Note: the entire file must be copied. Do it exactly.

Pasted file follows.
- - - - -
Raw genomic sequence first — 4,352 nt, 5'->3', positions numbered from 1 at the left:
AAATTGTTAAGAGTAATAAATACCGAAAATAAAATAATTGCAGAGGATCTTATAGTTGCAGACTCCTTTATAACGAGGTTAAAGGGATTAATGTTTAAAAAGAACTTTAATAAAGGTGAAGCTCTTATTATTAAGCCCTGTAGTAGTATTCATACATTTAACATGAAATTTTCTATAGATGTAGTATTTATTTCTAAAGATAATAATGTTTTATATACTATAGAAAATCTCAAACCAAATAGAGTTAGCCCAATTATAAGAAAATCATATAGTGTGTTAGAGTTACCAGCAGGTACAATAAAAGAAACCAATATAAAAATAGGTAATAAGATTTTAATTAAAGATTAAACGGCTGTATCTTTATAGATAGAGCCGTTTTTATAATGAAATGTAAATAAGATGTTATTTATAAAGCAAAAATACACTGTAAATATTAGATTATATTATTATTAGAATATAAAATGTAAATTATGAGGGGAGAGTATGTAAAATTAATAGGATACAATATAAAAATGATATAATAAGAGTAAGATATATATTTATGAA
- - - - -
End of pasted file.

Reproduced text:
Raw genomic sequence first — 4,352 nt, 5'->3', positions numbered from 1 at the left:
AAATTGTTAAGAGTAATAAATACCGAAAATAAAATAATTGCAGAGGATCTTATAGTTGCAGACTCCTTTATAACGAGGTTAAAGGGATTAATGTTTAAAAAGAACTTTAATAAAGGTGAAGCTCTTATTATTAAGCCCTGTAGTAGTATTCATACATTTAACATGAAATTTTCTATAGATGTAGTATTTATTTCTAAAGATAATAATGTTTTATATACTATAGAAAATCTCAAACCAAATAGAGTTAGCCCAATTATAAGAAAATCATATAGTGTGTTAGAGTTACCAGCAGGTACAATAAAAGAAACCAATATAAAAATAGGTAATAAGATTTTAATTAAAGATTAAACGGCTGTATCTTTATAGATAGAGCCGTTTTTATAATGAAATGTAAATAAGATGTTATTTATAAAGCAAAAATACACTGTAAATATTAGATTATATTATTATTAGAATATAAAATGTAAATTATGAGGGGAGAGTATGTAAAATTAATAGGATACAATATAAAAATGATATAATAAGAGTAAGATATATATTTATGAA